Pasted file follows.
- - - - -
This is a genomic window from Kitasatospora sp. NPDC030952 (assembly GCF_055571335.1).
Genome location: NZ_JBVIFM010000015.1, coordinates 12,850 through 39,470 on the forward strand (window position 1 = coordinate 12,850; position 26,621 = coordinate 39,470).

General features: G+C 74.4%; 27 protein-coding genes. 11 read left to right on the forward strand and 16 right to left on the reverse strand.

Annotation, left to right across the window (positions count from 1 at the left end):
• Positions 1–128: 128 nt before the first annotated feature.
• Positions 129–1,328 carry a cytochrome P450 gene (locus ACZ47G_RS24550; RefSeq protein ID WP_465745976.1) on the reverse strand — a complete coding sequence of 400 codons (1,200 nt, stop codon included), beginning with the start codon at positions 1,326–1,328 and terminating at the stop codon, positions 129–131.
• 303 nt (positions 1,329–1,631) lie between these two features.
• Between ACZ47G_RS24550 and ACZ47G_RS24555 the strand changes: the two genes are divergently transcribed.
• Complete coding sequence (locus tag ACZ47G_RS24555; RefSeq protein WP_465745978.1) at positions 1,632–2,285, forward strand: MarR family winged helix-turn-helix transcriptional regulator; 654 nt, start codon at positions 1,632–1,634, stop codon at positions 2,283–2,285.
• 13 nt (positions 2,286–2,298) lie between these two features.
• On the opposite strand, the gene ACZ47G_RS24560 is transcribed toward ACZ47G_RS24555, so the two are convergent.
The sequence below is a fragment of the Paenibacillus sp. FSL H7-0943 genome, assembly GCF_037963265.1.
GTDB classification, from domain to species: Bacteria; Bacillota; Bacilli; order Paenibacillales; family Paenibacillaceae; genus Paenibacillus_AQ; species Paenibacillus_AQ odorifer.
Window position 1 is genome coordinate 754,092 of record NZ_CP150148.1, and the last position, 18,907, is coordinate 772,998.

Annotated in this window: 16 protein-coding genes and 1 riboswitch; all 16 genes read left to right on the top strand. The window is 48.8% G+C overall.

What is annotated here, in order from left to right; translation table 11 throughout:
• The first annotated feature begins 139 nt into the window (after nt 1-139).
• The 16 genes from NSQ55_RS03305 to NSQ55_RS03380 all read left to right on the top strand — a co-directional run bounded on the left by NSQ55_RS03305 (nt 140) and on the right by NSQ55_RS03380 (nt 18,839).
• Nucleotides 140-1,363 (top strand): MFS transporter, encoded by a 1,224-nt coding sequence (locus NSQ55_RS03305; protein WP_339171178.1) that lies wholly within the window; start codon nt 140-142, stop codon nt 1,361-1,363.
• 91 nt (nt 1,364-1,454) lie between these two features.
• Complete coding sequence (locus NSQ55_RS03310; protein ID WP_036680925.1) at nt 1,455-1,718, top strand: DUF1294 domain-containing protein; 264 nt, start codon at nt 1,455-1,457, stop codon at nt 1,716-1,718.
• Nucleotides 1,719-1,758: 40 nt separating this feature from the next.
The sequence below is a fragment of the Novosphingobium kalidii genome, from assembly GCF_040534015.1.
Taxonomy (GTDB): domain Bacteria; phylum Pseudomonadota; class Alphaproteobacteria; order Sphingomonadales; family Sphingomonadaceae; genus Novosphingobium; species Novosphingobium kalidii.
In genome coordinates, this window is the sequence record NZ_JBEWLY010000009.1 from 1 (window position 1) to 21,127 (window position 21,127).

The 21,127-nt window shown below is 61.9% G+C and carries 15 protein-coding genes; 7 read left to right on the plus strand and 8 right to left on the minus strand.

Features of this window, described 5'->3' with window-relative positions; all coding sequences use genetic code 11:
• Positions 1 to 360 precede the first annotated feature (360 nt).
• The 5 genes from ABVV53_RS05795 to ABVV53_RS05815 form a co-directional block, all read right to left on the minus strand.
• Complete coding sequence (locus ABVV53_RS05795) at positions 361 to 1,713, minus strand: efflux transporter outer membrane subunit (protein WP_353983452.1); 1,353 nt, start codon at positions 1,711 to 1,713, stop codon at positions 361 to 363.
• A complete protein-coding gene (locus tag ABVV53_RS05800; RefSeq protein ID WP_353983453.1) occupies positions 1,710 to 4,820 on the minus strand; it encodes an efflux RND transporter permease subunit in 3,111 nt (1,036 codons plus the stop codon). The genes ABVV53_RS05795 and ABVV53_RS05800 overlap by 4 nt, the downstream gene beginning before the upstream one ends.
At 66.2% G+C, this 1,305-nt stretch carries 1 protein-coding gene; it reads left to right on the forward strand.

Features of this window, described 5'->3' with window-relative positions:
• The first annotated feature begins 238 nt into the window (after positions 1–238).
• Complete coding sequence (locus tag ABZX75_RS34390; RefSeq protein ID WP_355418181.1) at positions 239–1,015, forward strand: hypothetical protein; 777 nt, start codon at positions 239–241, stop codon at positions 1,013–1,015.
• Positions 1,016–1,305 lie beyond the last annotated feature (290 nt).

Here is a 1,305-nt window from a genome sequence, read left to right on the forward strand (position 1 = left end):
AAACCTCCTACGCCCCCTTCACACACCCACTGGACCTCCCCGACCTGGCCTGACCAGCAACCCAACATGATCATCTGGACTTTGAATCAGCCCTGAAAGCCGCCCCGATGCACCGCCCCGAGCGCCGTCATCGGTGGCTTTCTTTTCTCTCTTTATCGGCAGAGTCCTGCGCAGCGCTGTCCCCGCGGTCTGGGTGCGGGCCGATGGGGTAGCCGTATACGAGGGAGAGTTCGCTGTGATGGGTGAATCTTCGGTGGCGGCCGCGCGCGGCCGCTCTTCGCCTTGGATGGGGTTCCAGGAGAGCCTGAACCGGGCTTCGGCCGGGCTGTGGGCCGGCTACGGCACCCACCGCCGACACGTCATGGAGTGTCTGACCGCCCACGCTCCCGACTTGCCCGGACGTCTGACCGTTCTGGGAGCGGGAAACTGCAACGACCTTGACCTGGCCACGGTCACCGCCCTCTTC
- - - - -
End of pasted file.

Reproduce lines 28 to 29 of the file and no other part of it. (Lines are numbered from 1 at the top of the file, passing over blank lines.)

• Positions 1 to 360 precede the first annotated feature (360 nt).
• The 5 genes from ABVV53_RS05795 to ABVV53_RS05815 form a co-directional block, all read right to left on the minus strand.